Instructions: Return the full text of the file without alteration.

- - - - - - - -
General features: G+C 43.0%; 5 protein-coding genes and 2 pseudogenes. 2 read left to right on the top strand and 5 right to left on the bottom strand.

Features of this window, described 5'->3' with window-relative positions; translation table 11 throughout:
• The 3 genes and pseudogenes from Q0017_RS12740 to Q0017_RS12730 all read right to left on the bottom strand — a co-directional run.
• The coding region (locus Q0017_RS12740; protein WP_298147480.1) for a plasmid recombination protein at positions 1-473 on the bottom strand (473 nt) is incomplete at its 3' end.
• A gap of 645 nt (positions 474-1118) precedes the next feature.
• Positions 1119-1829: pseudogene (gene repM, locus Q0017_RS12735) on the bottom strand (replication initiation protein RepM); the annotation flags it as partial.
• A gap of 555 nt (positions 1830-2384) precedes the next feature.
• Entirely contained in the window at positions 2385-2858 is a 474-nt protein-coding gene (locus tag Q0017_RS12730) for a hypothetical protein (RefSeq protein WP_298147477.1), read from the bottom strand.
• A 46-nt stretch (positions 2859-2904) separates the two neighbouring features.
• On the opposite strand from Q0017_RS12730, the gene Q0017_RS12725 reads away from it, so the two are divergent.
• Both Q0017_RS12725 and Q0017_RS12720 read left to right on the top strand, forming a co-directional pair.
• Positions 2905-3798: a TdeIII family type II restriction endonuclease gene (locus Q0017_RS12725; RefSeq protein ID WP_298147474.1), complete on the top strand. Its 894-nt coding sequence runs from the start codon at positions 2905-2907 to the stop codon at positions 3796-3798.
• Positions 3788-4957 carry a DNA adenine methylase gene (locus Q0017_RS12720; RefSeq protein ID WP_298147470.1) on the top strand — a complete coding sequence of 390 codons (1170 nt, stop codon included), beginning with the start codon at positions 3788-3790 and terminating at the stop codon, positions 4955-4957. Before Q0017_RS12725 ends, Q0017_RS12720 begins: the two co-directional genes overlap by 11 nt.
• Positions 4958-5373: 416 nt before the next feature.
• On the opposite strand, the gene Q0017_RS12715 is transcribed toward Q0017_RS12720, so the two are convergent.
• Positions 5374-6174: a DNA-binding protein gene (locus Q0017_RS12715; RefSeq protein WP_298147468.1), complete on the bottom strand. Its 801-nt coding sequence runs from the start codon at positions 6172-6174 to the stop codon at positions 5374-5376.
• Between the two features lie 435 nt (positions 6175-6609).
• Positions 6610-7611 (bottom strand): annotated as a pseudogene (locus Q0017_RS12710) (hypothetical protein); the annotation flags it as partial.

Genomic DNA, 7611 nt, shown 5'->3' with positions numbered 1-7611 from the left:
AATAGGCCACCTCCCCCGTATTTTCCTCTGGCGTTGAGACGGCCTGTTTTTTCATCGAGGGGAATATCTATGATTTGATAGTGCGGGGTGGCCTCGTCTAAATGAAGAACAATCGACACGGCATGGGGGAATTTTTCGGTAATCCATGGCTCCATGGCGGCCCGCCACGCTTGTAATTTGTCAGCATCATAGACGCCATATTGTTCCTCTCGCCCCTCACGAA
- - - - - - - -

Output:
General features: G+C 43.0%; 5 protein-coding genes and 2 pseudogenes. 2 read left to right on the top strand and 5 right to left on the bottom strand.

Features of this window, described 5'->3' with window-relative positions; translation table 11 throughout:
• The 3 genes and pseudogenes from Q0017_RS12740 to Q0017_RS12730 all read right to left on the bottom strand — a co-directional run.
• The coding region (locus Q0017_RS12740; protein WP_298147480.1) for a plasmid recombination protein at positions 1-473 on the bottom strand (473 nt) is incomplete at its 3' end.
• A gap of 645 nt (positions 474-1118) precedes the next feature.
• Positions 1119-1829: pseudogene (gene repM, locus Q0017_RS12735) on the bottom strand (replication initiation protein RepM); the annotation flags it as partial.
• A gap of 555 nt (positions 1830-2384) precedes the next feature.
• Entirely contained in the window at positions 2385-2858 is a 474-nt protein-coding gene (locus tag Q0017_RS12730) for a hypothetical protein (RefSeq protein WP_298147477.1), read from the bottom strand.
• A 46-nt stretch (positions 2859-2904) separates the two neighbouring features.
• On the opposite strand from Q0017_RS12730, the gene Q0017_RS12725 reads away from it, so the two are divergent.
• Both Q0017_RS12725 and Q0017_RS12720 read left to right on the top strand, forming a co-directional pair.
• Positions 2905-3798: a TdeIII family type II restriction endonuclease gene (locus Q0017_RS12725; RefSeq protein ID WP_298147474.1), complete on the top strand. Its 894-nt coding sequence runs from the start codon at positions 2905-2907 to the stop codon at positions 3796-3798.
• Positions 3788-4957 carry a DNA adenine methylase gene (locus Q0017_RS12720; RefSeq protein ID WP_298147470.1) on the top strand — a complete coding sequence of 390 codons (1170 nt, stop codon included), beginning with the start codon at positions 3788-3790 and terminating at the stop codon, positions 4955-4957. Before Q0017_RS12725 ends, Q0017_RS12720 begins: the two co-directional genes overlap by 11 nt.
• Positions 4958-5373: 416 nt before the next feature.
• On the opposite strand, the gene Q0017_RS12715 is transcribed toward Q0017_RS12720, so the two are convergent.
• Positions 5374-6174: a DNA-binding protein gene (locus Q0017_RS12715; RefSeq protein WP_298147468.1), complete on the bottom strand. Its 801-nt coding sequence runs from the start codon at positions 6172-6174 to the stop codon at positions 5374-5376.
• Between the two features lie 435 nt (positions 6175-6609).
• Positions 6610-7611 (bottom strand): annotated as a pseudogene (locus Q0017_RS12710) (hypothetical protein); the annotation flags it as partial.

Genomic DNA, 7611 nt, shown 5'->3' with positions numbered 1-7611 from the left:
AATAGGCCACCTCCCCCGTATTTTCCTCTGGCGTTGAGACGGCCTGTTTTTTCATCGAGGGGAATATCTATGATTTGATAGTGCGGGGTGGCCTCGTCTAAATGAAGAACAATCGACACGGCATGGGGGAATTTTTCGGTAATCCATGGCTCCATGGCGGCCCGCCACGCTTGTAATTTGTCAGCATCATAGACGCCATATTGTTCCTCTCGCCCCTCACGAA